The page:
US Stamps

Inside Linn’s: Juvenile collector correspondence lightens mood

Mar 25, 2022, 8 AM
In The Odd Lot in the April 11 issue of Linn’s Stamp News, Wayne Youngblood features a marvelous cover mailed in 1961 from a juvenile collector to one of his friends. As can be seen here, the young sender decorated the envelope with humorous notes, such a

By Charles Snee

The April 11 issue of Linn’s Stamp News just landed on the presses and goes in the mail to subscribers Monday, March 28. And if you subscribe to Linn’s digital edition, you’re at the head of the line with early access Saturday, March 26. While you wait for your issue to arrive in your mailbox, enjoy these three quick glimpses of exclusive content available only to subscribers. 

Juvenile collector correspondence lightens mood

The cover shown here was mailed in 1961 from a young collector in Chicago to his friend in Milwaukee and, as can be seen, is festooned with juvenile humor. And, as Wayne Youngblood explains in The Odd Lot, the enclosed letter “touched on World War II, the American Civil War, the Three Stooges and more.” Other funny notes on the back of the cover (not shown) include “Attention: Postmaster Ticking is Only [a] Bomb,” “May only be opened under the authority of the President of the United States” and “Better Buy Buick.” Youngblood also illustrates the first page of the letter, which includes a decorative masthead that reads “Horace Clamtree, Slave Dealer, Official Stationary [sic].” For added context and the rest of the story about this unusual item of postal history, be sure to read the entire column.

Library rate and special handling fee for mailings of films

“Over the years, I have been blessed by collectors who ask me questions about neat items of postal history for which the postal rates are difficult to determine,” writes Tony Wawrukiewicz in Modern U.S. Mail. In this month’s column, Wawrukiewicz examines a pair of library-rate mailing cards that were once affixed to films also sent using special handling. To determine the somewhat complicated rate breakdowns for the cards, Wawrukiewicz consulted two chapters in his indispensable U.S. Domestic Postal Rates, 1872-2011. Both cards were used to mail a 5-pound package, but the rates were very different because the parcels were mailed eight years apart, in 1977 and 1985. Collectors of modern U.S. postal history will want to keep this column for future reference.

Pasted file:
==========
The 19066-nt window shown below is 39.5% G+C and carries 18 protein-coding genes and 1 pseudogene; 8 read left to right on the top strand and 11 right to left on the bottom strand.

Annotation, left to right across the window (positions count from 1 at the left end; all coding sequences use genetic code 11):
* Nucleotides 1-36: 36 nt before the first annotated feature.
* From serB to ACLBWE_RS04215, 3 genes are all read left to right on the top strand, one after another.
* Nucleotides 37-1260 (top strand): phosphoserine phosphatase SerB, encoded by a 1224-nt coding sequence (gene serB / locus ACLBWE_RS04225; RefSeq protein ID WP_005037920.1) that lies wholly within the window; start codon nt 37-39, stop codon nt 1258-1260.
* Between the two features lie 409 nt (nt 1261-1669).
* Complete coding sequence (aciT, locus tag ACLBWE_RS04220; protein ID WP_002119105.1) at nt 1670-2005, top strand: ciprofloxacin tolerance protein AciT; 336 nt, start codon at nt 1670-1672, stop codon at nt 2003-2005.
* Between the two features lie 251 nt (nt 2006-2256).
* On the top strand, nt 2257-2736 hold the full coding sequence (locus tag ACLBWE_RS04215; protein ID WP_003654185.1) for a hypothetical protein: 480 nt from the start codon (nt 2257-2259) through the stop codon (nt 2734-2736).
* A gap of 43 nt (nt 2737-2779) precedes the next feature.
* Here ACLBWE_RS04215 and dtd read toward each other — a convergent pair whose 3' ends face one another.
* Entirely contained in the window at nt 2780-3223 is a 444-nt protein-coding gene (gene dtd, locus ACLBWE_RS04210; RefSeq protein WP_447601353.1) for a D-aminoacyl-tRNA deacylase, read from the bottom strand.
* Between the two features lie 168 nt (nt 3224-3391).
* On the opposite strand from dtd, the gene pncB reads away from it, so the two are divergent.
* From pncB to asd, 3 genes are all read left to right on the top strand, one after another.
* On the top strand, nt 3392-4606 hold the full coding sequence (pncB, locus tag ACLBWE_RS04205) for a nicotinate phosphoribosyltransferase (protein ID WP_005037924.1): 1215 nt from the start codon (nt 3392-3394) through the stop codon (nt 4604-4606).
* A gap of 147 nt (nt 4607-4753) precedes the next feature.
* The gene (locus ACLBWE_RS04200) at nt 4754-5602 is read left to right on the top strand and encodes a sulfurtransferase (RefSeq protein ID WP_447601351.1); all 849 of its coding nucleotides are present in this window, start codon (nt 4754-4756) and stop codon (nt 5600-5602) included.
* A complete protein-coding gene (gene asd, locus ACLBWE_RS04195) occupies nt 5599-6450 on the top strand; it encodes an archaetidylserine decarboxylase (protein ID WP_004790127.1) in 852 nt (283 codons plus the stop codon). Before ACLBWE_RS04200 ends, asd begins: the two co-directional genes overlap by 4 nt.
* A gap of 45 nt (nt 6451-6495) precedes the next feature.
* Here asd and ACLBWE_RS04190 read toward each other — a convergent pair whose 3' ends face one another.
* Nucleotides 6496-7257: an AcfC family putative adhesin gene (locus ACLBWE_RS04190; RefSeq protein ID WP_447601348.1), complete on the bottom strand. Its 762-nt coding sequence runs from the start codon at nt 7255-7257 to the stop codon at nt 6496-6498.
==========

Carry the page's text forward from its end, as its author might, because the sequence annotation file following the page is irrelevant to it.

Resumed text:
Tip of the week: Dominican Republic 1899-1900 Columbus set

In their tip of the week, Stamp Market Tips columnists Henry Gitner and Rick Miller note a strong market for Latin American countries, with the Dominican Republic being “one of the most popular.” According to Gitner and Miller, a Dominican Republic issue to look for is the 1899-1900 set of 11 Christopher Columbus Mausoleum stamps (Scott 100-110A). “The engraved stamp designs show various scenes from Columbus’ life and voyages as well as his sarcophagus and proposed mausoleum,” Gitner and Miller explain. These attractive stamps were targeted to collectors “in hopes that they would not be used for postage and the funds from their sale could be used to defray the cost of constructing a mausoleum for Columbus’ remains,” according to Gitner and Miller, who tipped the same set in the Aug. 29, 2016, issue of Linn’s.

Connect with Linn’s Stamp News: 

    Sign up for our newsletter
    Like us on Facebook
    Follow us on Twitter